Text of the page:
The proliferation of crypto-mining, in which currencies like bitcoin are transacted and minted, is also driving data center growth. It is all putting new pressures on an overtaxed grid — the network of transmission lines and power stations that move electricity around the country. Bottlenecks are mounting, leaving both new generators of energy, particularly clean energy, and large consumers facing growing wait times for hookups.

The situation is sparking battles across the nation over who will pay for new power supplies, with regulators worrying that residential ratepayers could be stuck with the bill for costly upgrades. It also threatens to stifle the transition to cleaner energy, as utility executives lobby to delay the retirement of fossil fuel plants and bring more online. The power crunch imperils their ability to supply the energy that will be needed to charge the millions of electric cars and household appliances required to meet state and federal climate goals.  

The nation’s 2,700 data centers sapped more than 4 percent of the country’s total electricity in 2022, according to the International Energy Agency. Its projections show that by 2026, they will consume 6 percent. Industry forecasts show the centers eating up a larger share of U.S. electricity in the years that follow, as demand from residential and smaller commercial facilities stays relatively flat thanks to steadily increasing efficiencies in appliances and heating and cooling systems.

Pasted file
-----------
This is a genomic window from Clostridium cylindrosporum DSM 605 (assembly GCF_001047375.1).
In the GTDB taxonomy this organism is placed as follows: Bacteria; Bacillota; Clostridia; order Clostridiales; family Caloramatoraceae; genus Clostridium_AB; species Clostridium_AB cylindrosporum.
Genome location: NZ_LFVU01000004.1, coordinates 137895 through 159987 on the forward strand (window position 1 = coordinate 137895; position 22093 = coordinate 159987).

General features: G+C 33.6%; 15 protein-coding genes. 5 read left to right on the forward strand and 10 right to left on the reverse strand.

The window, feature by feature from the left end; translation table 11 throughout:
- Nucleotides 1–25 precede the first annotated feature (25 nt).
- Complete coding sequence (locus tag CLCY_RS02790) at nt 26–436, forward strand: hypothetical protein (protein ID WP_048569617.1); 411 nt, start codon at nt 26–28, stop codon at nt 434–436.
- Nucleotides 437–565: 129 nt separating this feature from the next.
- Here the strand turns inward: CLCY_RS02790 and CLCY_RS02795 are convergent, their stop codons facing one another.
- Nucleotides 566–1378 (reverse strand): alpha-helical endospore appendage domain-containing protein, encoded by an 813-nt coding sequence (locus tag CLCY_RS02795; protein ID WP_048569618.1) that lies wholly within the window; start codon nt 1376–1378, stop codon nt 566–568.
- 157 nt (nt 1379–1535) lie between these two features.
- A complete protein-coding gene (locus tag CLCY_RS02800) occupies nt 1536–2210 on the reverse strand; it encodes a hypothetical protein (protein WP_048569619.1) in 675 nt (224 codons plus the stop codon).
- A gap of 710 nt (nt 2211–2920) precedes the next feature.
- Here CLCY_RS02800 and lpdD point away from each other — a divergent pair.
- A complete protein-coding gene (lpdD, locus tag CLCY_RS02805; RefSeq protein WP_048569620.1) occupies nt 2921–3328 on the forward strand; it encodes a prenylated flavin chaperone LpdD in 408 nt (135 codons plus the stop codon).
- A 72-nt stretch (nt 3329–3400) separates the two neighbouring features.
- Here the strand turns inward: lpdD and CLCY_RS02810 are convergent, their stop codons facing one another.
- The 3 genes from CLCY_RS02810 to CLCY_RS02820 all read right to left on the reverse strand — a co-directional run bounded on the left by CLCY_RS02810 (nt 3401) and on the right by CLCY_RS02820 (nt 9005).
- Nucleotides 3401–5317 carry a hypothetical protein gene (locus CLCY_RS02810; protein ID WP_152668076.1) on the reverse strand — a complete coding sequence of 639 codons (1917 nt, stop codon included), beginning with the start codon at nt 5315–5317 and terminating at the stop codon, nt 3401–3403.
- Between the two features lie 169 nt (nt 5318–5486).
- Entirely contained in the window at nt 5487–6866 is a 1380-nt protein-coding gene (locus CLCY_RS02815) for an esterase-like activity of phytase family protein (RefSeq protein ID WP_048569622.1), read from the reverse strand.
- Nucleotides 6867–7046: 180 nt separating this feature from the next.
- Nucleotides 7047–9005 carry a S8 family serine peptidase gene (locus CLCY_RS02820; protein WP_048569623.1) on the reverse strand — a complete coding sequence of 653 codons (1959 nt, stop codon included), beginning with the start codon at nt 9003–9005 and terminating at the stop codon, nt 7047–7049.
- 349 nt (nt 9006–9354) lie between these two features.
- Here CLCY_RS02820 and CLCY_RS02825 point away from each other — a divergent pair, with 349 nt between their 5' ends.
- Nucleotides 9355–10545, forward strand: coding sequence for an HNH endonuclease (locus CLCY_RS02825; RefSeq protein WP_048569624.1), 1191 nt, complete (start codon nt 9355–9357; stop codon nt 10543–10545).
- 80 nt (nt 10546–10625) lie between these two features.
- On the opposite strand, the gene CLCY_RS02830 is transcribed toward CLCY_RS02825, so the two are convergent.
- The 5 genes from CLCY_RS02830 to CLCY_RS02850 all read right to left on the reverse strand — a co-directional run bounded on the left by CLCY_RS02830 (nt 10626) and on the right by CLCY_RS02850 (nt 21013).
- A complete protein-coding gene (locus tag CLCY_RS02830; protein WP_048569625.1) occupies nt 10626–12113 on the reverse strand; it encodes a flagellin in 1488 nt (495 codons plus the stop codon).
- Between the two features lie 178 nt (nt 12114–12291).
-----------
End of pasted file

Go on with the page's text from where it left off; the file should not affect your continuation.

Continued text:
Data center operators are clamoring to hook up to regional electricity grids at the same time the Biden administration’s industrial policy is luring companies to build factories in the United States at a pace not seen in decades. That includes manufacturers of “clean tech,” such as solar panels and electric car batteries, which are being enticed by lucrative federal incentives. Companies announced plans to build or expand more than 155 factories in this country during the first half of the Biden administration, according to the Electric Power Research Institute, a research and development organization. Not since the early 1990s has factory-building accounted for such a large share of U.S. construction spending, according to the group.